Start a new thread

1 to 10 of 10 replies

Our black plastic compost bin seems to have "exploded" whilst we've been away on holiday scattering a bumblebee nest across the patch of earth nearby. Is this likely to have been caused by the recent spell of hot weather or are there any predators which may have dug out the compost to get to the bees nest ? Thre are many smallish bees busy about the exposed cells of the nest and some larger bees exploring the open bin.


could a predator get at the compost bin Jane? If it could, it would. I have 3 former nests about the meadow that have been excavated. I blame the fox

Do you know if there are badgers in the area. They are great rootlers.

Can you provide a temporary weather shelter for the exposed cells? Perhaps a box or even the patio table will offer some protection. In a few weeks the queen will go off and hibernate and the workers will die.  Rats may be in the compost bin.

My money is on a badger, we have one that has dug up several bumble bee nests and a wasps nest. Unfortunatley for us the wasps nest is still pretty much in tact & they are re-buliding!

One bumble bee nest was in an old wall of loose bricks & one morning we got up to find bricks up to 8' away and a number very unhappy bees trying to rebuild on the surface. We have covered again & he has not come back. As Outdoor girl says, a bit of protection for the remaining nest is a good idea of you can.


I've never seen any badgers  around the back garden but we do butt onto a mixed woodland and I have seen dead badgers on a nearby road so I suppose it's possible that they're the culprits.The bees are still busy in the exposed cells despite the torrential rain we had overnight. I will try to rig some protection against the weather but we do have another compost bin that they may eventually move to.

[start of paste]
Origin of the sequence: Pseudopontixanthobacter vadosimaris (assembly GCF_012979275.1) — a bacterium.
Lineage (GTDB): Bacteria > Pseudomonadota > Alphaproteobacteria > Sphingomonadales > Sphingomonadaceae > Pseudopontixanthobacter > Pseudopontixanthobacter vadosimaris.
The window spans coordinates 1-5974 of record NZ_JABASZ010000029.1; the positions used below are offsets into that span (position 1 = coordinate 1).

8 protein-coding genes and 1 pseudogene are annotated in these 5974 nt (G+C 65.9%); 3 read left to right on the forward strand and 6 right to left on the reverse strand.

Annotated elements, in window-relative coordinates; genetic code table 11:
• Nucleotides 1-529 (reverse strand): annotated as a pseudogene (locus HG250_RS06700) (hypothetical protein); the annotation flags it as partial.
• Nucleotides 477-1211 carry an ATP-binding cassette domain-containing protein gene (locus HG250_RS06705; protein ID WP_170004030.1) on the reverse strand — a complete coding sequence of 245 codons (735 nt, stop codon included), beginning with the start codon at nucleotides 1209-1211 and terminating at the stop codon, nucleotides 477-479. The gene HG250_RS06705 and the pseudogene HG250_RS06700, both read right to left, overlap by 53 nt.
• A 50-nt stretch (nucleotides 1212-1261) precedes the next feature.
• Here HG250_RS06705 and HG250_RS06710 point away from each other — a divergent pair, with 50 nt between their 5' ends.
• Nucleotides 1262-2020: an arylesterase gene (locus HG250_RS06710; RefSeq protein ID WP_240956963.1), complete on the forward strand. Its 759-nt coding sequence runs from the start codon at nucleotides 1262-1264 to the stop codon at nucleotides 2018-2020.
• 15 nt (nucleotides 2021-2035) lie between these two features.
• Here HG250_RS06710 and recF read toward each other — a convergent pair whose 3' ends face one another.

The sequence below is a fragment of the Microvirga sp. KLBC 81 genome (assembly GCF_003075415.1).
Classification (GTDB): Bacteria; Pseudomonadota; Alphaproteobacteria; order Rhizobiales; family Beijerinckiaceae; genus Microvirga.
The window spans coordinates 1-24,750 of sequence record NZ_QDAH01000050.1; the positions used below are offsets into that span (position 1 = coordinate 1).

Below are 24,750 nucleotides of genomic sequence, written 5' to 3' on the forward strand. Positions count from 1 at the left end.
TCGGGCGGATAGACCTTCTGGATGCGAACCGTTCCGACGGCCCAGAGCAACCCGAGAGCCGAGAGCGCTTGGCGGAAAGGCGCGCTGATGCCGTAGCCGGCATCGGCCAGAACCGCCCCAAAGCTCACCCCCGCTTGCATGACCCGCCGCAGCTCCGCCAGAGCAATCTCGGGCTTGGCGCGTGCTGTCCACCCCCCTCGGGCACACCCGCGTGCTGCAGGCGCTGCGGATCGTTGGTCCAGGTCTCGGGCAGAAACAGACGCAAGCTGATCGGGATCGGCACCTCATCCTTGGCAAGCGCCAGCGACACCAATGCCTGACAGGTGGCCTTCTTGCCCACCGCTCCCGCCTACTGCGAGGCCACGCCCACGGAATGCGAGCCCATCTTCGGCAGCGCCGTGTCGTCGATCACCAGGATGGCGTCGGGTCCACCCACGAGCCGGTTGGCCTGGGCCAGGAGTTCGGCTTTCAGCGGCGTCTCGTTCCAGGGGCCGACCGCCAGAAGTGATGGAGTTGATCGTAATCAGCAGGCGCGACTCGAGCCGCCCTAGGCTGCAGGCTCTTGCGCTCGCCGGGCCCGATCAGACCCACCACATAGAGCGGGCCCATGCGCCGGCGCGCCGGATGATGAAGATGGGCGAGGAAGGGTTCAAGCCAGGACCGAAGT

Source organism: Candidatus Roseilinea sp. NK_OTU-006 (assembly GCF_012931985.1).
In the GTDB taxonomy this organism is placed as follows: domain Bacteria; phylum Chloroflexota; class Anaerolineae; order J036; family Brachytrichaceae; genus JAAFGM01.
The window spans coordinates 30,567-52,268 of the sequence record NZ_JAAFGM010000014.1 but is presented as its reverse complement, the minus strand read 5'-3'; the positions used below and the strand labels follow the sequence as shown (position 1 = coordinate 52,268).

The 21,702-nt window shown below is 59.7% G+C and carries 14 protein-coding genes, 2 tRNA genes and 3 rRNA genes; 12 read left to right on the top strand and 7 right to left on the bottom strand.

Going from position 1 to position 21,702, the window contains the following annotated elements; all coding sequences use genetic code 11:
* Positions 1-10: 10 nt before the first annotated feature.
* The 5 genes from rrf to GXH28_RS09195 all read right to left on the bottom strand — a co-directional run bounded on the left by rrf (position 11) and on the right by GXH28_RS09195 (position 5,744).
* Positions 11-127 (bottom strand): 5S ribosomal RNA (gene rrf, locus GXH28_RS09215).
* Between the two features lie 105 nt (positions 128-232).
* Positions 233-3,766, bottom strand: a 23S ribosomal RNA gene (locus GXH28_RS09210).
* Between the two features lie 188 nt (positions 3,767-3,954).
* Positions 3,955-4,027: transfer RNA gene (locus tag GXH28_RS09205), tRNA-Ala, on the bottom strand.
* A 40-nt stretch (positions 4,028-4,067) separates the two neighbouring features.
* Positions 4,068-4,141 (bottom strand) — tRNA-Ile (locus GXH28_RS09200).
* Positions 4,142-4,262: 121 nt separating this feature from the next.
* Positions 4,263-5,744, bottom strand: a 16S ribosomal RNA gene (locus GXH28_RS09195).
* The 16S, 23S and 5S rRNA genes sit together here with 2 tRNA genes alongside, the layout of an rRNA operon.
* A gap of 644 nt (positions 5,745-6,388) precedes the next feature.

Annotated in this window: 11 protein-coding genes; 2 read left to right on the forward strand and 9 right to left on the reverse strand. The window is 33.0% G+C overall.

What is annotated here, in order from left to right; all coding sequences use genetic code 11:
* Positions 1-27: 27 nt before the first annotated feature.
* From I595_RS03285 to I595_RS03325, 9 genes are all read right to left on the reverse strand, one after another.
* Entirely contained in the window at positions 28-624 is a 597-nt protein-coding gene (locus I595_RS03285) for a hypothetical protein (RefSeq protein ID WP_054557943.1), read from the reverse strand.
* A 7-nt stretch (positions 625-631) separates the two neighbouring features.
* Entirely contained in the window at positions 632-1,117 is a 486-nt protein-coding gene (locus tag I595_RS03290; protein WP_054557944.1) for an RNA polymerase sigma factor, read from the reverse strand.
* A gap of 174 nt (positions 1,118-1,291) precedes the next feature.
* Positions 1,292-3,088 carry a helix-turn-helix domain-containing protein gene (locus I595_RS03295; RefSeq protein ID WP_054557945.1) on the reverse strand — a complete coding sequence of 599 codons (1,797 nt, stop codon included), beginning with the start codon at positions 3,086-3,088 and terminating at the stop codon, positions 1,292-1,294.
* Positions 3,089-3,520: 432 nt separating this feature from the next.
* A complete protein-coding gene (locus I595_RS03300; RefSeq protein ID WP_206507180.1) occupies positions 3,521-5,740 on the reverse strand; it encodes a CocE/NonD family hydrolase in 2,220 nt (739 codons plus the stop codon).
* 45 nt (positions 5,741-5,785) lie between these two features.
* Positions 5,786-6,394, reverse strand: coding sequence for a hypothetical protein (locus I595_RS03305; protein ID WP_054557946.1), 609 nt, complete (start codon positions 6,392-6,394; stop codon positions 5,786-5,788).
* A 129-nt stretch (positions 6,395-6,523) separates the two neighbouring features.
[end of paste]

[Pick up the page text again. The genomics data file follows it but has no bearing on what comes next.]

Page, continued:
Thanks for all the replies guys

i saw a thing not long ago bout usuing a flower pot for bumble bee nest,,,can anyone help with info plse,,


Is it worth perhaps putting some of the compost into a pot as Simmo says, and carefully moving the brood (cells) into it?  The bees will Know the scent of their brood, and will hopefully follow it.  They may re-establish a small nest before winter so that the normal life-cycle can resume.  My neighbour recently destroyed a BB nest when cutting his side of the hedge, and panicked.  I gathered what I could and put it in my raspberry cage on the other side of the hedge, in a similar habitat a few feet away, and nowtake great pleasure in the bees checking me out and buzzing around my head when I go in to pick.  I watched them excavating the site of their new nest (fascinating!), and I really think they have helped my rasps with pollination.  They also attack any wasps that come too close, so they have been less of a prob in there this yr.  I have a nest of BB under my shed every yr, although the exact site and entrances change.  I believe that they never use the same site twice, but will stay nearby if undisturbed.  Incidentally, my wee boys are happy to rescue any BB we find in the conservatory by feeding them with jam, honey or sim, on their fingers, and have never been stung. They are lovely creatures! Save if you can, pls. 


Thanks for posting that tip, Dovefromabove.  I'll get the kids to help me make a few.

Sign up or log in to post a reply